Interestingly, he was less interested in cryptanalysis and decoding. For a while he lost interest, thinking all the interesting work had already been done. After working at MIT, he moved on to indulge his passion for mathematics and computer programming and eventually [b:artificial intelligence|27543|Artificial Intelligence A Modern Approach (2nd Edition)|Stuart J. Russell|http://photo.goodreads.com/books/1167881696s/27543.jpg|1362]. While his hacker friends were indulging themselves breaking into other computers to see if it could be done, Diffie worked on software to prevent such intrusions. Then he read David Kahn's classic [b:The Codebreakers|17994|The Code Book The Science of Secrecy from Ancient Egypt to Quantum Cryptography|Simon Singh|http://photo.goodreads.com/books/1166855238s/17994.jpg|1031975] that revealed how much secret work was being done by the NSA (formerly known as No Such Agency). He realized an enormous amount of work was being done behind closed doors, and that offended his sense of propriety since privacy for individuals was important too. Encryption had become essential with the advent of the Internet.. Digital signatures, for example could be easily copied, as could digital documents, so how could they be made secure without slowing down transactions? In 1977, three MIT professors who had been intrigued by Diffie's work discovered the mechanism that would strike terror in the hearts of cryptanalysts (those who break codes). Using factoring of prime numbers as the focal point, they realized that a 129-digit product of two prime numbers would require millions of years to break by brute strength (computer analysis of all the possibilities), but that anyone who had a private key of one of the prime numbers could easily decode the message. Thus the key that performed the encryption could be made public -- indeed, the wider the dissemination the better. For a better explanation read the book. We’re pushing my envelope here.

The National Security Agency, better known as the NSA, an agency that in its early years did not even admit to its own existence, began a campaign to thwart the work of the mathematicians. Even after the Justice Department had ruled that the ITAR regulations (these prevented dissemination of even published papers) were unconstitutional, the agency was trying to use them to scare anyone working on novel forms of cryptography. In other words, in spite of their having sworn allegiance to the Constitution, the agency and its employees were operating in a manner that the legal arm of the government had said was clearly unconstitutional. Shades of Oliver North, who always thought he could be the sole interpreter of the Constitution.

The epitome of the governmental role in trying to thwart the proverbial horse from escaping the barn was the Clipper chip. This hardware device was designed to be placed in every device that might conceivably be used for communications, from computers to telephones. Initially proposed by the NSA with the concurrence of the FBI and National Institutes of Standards, the device would use an escrow key; that is, every time it was used a key would be sent to a government agency theoretically to be stored until such time as the government needed to get at the conversation. Unfortunately, the Clinton administration, techno-freaks though they professed to be, completely misread the mood of the country. After all, would you leave a key to your house at the police station so they could get in any time they wanted? The reaction from foreign countries was astonishment. They were supposed to give the U.S. government access to private business conversations, etc.? The hubris of it all.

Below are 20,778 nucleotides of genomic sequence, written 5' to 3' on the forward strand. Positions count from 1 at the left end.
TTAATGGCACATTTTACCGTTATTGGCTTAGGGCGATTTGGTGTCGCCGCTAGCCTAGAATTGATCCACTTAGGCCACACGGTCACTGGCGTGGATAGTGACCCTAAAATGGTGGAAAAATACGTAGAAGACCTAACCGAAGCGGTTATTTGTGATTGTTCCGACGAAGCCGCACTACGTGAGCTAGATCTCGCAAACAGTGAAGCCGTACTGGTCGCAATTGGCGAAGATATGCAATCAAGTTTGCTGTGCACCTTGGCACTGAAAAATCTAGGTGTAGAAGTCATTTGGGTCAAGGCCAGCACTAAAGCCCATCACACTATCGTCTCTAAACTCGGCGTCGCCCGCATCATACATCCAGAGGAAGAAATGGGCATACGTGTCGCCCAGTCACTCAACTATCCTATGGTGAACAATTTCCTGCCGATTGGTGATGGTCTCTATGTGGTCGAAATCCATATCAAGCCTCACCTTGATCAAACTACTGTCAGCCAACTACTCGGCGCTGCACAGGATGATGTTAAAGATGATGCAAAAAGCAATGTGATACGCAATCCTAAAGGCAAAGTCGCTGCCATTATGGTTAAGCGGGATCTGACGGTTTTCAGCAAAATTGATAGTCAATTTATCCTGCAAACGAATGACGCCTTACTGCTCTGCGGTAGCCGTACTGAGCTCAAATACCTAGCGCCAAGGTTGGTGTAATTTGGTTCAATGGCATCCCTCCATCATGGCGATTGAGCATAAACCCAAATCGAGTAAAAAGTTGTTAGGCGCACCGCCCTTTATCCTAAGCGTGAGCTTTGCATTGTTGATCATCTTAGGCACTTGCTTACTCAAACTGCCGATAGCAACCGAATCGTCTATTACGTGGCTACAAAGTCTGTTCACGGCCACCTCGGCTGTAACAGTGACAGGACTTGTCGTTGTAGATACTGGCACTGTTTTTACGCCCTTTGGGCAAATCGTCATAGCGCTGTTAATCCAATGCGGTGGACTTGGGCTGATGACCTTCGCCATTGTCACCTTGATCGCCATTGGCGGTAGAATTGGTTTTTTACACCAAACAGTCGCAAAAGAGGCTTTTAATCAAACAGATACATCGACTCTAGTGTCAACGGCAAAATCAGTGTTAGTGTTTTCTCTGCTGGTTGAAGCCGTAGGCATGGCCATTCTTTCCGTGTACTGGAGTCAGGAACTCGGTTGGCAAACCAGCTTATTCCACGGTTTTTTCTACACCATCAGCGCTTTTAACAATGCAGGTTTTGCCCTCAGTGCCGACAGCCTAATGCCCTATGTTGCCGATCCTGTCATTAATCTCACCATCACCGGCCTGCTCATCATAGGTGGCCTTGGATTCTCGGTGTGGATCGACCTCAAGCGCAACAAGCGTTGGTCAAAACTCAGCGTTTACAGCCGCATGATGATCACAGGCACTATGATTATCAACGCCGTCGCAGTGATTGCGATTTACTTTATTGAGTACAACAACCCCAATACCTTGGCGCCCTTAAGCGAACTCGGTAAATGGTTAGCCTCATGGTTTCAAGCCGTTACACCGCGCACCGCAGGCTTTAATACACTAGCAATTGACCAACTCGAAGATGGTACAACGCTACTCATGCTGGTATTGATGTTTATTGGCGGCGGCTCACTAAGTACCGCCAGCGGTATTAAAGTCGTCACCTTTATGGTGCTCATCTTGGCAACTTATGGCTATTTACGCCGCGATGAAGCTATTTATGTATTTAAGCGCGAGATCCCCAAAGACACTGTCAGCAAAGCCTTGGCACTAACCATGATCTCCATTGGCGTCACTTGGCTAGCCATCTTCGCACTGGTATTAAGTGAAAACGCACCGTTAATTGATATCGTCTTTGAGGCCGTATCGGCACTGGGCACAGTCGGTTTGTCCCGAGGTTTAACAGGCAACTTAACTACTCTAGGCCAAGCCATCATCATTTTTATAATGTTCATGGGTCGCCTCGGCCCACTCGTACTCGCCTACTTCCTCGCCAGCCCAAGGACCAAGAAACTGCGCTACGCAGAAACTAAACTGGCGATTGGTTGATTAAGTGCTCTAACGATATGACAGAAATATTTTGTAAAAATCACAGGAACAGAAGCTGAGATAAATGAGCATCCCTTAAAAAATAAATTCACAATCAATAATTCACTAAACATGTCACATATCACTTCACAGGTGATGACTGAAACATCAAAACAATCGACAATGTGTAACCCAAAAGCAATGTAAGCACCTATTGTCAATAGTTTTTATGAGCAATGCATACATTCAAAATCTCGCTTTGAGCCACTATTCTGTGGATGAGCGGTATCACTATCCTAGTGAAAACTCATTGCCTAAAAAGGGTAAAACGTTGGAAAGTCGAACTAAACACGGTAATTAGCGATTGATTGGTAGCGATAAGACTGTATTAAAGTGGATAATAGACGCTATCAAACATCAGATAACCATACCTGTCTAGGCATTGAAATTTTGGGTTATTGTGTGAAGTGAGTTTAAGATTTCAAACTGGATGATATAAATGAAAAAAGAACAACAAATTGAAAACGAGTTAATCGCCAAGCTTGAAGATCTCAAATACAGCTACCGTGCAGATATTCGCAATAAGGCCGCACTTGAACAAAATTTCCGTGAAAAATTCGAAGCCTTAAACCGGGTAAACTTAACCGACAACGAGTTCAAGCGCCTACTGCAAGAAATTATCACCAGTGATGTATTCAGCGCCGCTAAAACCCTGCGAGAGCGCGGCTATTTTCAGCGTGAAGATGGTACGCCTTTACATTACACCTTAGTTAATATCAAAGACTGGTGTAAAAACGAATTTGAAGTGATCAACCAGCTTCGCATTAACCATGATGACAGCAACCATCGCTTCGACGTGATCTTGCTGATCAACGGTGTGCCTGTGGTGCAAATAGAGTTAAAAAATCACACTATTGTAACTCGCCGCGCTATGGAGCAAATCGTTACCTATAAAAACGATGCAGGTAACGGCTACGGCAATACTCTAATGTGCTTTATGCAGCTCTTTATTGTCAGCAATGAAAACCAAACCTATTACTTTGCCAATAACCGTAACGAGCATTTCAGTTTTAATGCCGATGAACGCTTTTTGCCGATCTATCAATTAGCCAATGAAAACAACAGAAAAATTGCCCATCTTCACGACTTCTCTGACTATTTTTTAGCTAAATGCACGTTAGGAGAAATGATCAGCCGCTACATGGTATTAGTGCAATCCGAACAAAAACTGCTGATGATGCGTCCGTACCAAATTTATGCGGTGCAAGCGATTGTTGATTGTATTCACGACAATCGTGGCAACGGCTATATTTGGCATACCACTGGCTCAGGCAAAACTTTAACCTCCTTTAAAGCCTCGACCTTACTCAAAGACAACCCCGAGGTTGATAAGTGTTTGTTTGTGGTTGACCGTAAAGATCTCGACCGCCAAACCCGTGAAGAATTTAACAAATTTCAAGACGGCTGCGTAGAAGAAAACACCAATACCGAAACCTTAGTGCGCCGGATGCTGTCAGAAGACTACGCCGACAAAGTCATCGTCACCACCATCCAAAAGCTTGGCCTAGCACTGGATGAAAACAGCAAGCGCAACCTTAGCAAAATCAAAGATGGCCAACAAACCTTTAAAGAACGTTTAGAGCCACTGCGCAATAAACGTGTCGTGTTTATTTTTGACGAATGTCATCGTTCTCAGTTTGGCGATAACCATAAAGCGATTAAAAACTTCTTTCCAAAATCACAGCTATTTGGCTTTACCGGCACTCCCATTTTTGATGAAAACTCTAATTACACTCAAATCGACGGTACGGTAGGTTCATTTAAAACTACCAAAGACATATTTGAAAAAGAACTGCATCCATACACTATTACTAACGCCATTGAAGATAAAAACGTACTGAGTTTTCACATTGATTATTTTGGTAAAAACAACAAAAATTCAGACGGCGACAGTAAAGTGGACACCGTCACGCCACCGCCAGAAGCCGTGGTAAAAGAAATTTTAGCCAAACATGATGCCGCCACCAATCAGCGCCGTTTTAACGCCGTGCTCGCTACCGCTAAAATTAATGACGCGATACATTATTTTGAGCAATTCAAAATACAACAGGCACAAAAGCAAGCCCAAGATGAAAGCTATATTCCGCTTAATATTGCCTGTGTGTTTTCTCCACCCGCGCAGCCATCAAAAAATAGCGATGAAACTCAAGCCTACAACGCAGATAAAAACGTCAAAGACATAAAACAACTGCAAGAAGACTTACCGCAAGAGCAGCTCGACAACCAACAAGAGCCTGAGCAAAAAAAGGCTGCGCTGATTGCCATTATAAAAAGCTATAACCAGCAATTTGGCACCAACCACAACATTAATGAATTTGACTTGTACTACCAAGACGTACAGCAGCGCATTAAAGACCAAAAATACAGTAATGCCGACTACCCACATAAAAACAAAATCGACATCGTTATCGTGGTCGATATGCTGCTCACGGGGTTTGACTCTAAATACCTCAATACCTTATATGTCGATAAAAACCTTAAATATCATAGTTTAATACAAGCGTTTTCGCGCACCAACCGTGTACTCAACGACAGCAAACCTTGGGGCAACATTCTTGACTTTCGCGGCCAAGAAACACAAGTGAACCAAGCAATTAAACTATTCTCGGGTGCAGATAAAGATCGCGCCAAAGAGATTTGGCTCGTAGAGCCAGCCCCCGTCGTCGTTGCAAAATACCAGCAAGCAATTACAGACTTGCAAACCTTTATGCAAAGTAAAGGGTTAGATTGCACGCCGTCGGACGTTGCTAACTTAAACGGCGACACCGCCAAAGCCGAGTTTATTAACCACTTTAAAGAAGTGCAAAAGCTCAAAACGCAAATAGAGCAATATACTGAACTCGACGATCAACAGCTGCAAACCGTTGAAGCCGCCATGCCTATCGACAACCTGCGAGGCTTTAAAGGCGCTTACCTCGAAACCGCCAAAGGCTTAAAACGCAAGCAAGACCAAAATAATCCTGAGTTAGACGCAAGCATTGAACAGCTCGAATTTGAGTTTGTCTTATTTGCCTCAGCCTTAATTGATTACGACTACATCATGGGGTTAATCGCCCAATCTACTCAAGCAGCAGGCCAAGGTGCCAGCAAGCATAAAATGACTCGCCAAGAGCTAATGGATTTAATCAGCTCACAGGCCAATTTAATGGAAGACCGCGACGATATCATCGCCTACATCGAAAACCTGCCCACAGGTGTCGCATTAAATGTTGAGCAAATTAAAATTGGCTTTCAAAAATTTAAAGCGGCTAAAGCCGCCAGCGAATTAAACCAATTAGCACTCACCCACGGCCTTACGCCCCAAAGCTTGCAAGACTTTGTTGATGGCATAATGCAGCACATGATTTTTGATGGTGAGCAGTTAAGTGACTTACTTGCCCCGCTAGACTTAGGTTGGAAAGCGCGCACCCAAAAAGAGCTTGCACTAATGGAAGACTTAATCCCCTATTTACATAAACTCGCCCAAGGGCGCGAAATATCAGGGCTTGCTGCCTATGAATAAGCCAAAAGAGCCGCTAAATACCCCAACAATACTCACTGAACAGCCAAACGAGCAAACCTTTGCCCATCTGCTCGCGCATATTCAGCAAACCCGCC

The crowning blow, despite polls that showed 80% of the country being opposed to the Clipper chip, was when a consultant hired by the NSA to test the chip showed it could be broken. It took him 42 minutes after realizing that the checksum used to verify the key being sent to law enforcement was only sixteen bits and could be computationally broken by a home PC. That made it the subject of ridicule and it was doomed. Levy’s book is a real page-turner and a classic analysis of how of technology outpaces policy.

( )
  ecw0647 | Sep 30, 2013 |
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If you've ever made a secure purchase with your credit card over the Internet, then you have seen cryptography, or "crypto", in action. From Stephen Levy-the author who made "hackers" a household word-comes this account of a revolution that is already affecting every citizen in the twenty-first century. Crypto tells the inside story of how a group of "crypto rebels"-nerds and visionaries turned freedom fighters-teamed up with corporate interests to beat Big Brother and ensure our privacy on the Internet. Levy's history of one of the most controversial and important topics of the digital age sounds like the best futuristic fiction.